OPINION | SP-BSP’s Failure to Mobilise Minority Segments Led to BJP’s Gain in Uttar Pradesh
The results of the 2019 polls suggest that the SP-BSP cadres could not turn the joint poll campaign into an effective one, despite constant appeals from Akhilesh Yadav and Mayawati.
BSP supremo Mayawati and Samajwadi Party President Akhilesh Yadav during a joint press conference, in Lucknow. (Image: News18)
The SP-BSP-RLD gathbandhan, which was expected to make a dent in the NDA tally riding on support of Dalits, Muslims, Yadavs and Jats, suffered a major defeat in the Lok Sabha elections, with the Bharatiya Janata Party (BJP) scoring a resounding victory in Uttar Pradesh by fetching 60 plus seats. The feat is unprecedented for many as the BJP leaders were themselves expecting around 50 seats in the state.
The gathbandhan could manage to get only 15 seats, pointing at a complete failure of the making of electoral ‘bahujan’. The ‘bahujan’, simply meaning ‘the majority of the people, in Uttar Pradesh is the combination of Scheduled Castes, OBCs and Muslims, which constitute a big chunk of population, and the alliance was banking heavily on this caste arithmetic to pull off a win.
The results of the 2019 polls suggest that the SP-BSP cadres could not turn the joint poll campaign into an effective one, despite constant appeals from Akhilesh Yadav and Mayawati. Their local political memories of conflict and competition could not allow them to come together.
Secondly, the BSP failed to mobilise the non-Jatav Dalit vote segments such as Mushahr, Nat, Kanjar, Sarvan, etc. There are a total of 66 Scheduled Caste communities in Uttar Pradesh. Among them, only four or five Dalit castes such as Jatav, Pasi, Dhobi and Kori got political representation and voice in the politics. The BSP failed to provide space to these smaller, most marginal communities.
On the other hand, the BJP executed the mobilisation of these marginalised groups in a well-planned manner, strategically targeting dissemination of governmental policies such as Ujjawala Scheme, Pradhan Mantri Awas Yojana, Rural electrification and Mudra scheme to these groups. The BSP-led Ambedkar Gram Yojana mostly benefitted influential SC communities such as Jatavs, Pasies and the Kori-dominated habitats.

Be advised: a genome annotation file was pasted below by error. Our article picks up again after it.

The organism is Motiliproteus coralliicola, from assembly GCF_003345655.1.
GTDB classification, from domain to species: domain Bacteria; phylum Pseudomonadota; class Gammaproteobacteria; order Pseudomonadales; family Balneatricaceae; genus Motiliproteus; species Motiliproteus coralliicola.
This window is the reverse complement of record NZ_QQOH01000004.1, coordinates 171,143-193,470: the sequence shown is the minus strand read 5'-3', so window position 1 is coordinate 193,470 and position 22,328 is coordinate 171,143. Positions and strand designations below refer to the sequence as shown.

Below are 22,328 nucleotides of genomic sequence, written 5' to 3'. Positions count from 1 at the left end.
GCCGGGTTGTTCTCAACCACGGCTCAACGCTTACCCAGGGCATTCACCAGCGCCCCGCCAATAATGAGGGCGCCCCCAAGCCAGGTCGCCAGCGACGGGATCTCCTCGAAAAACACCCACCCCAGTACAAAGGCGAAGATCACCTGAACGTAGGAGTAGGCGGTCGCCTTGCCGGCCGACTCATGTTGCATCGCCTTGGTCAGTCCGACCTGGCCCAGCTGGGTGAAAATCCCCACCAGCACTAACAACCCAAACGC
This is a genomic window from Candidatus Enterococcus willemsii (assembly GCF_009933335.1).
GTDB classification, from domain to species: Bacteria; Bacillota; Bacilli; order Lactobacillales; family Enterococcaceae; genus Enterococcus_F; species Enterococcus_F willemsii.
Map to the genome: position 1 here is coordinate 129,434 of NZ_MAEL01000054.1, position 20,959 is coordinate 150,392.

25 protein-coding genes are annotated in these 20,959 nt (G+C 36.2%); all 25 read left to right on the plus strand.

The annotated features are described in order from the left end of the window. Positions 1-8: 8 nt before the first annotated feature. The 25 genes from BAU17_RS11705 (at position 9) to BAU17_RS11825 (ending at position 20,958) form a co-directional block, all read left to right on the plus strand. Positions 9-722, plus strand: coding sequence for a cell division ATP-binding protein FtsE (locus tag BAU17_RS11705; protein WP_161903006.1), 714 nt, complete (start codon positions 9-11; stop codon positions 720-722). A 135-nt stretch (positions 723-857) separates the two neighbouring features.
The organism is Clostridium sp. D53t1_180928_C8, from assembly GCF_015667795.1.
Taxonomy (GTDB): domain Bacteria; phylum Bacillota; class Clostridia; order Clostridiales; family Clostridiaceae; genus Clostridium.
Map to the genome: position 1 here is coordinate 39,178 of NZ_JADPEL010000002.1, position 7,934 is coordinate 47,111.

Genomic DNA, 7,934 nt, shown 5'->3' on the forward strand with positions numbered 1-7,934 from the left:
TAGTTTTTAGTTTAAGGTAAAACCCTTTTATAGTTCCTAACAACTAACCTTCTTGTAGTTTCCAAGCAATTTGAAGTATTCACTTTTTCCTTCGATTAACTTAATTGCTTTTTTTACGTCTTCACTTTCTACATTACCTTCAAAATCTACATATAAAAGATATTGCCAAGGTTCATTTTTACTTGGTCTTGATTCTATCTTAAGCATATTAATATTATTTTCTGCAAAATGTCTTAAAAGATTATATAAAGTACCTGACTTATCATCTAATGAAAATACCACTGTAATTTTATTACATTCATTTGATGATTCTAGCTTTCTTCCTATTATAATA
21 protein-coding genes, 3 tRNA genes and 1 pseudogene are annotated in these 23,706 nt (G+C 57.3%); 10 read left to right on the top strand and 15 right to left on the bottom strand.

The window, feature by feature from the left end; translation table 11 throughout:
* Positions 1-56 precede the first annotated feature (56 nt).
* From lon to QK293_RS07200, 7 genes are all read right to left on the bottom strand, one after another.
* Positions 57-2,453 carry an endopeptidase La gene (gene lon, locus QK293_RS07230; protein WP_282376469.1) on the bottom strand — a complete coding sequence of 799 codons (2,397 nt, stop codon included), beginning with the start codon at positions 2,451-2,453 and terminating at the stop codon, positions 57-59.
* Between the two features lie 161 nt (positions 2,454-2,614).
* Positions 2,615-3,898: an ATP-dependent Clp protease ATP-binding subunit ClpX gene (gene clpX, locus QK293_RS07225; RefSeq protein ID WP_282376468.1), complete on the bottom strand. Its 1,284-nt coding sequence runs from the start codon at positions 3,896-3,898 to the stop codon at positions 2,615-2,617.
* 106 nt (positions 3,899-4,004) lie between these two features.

Samajwadi Party also failed to mobilise the non-Yadav, OBC and Most Backward castes. Miority groups such as Kasera, Thathera, Bharbhuja, Loniya, Panery, Tamoli, Kushwaha, Koiries and Gaderiya remained untapped by the SP and gathbandhan. They did not provide political space to these communities and also failed in facilitating political articulation of their desires and aspirations.
The failure of SP-BSP in reaching out to these communities created space for the BJP and RSS to turn tables in their favour. The BJP formed a broader social alliance of the upper castes, non-Yadav OBCs, and various communities of the Most Backward castes and non-Jatav castes to battle the gathbandhan strategy of social polarisation.
After this micro management of caste and communities was in place, the saffron party wasted to time in giving final touches to its strategy by making strong pitches around nationalism and building the issue of national security to swing polarisation in its favour.
The gathbandhan seems to have failed also in the transfer of its core vote bank. For instance, the Jatavs as the base vote of the BSP and Yadavs as the base vote of SP, had inherent conflicts with each other in some of the area of UP. This happened due to the emergence of OBC as a landholder caste and Dalits as being landless people who work on their lands. Also, the politically important and powerful Yadavs and the newly politically assertive Jatav communities have been fighting among each other since several years. Their clashes over social and economic interests also created hurdles in the transfer of votes in some constituencies.
These issues did not allow a ‘bahujan’ to be formed in Uttar Pradesh in the real sense. The SP-BSP-RLD gathbandhan became an alliance of leaders and not the cadres and base vote. The BJP got the votes of the lower middle-class which comprises mostly of Dalits and OBCs.
Apart from this, the Congress candidates and candidates of Shivpal singh Yadav-led Pragatishil Samaj Party also damaged the prospects of the gathbandhan candidates in many seats.
In fact, failure of an evolved ‘bahujan’ in electoral politics in 2019 may have a long-term impact on the future Indian politics. The politics of Mandal and Ambedkarites needs to be reinvented again in Uttar Pradesh and North India. The failure of RJD-led gathbandhan in Bihar asks for a new trajectory of social justice-based caste politics. Similarly, constant marginalisation of BSP in other Hindi states like Madhya Pradesh and Rajsthan may create a political situation to also redraw the map of Dalit politics in North India.
(The author is professor and director of GB Pant Social Science Institute, Prayagraj. Views are personal)
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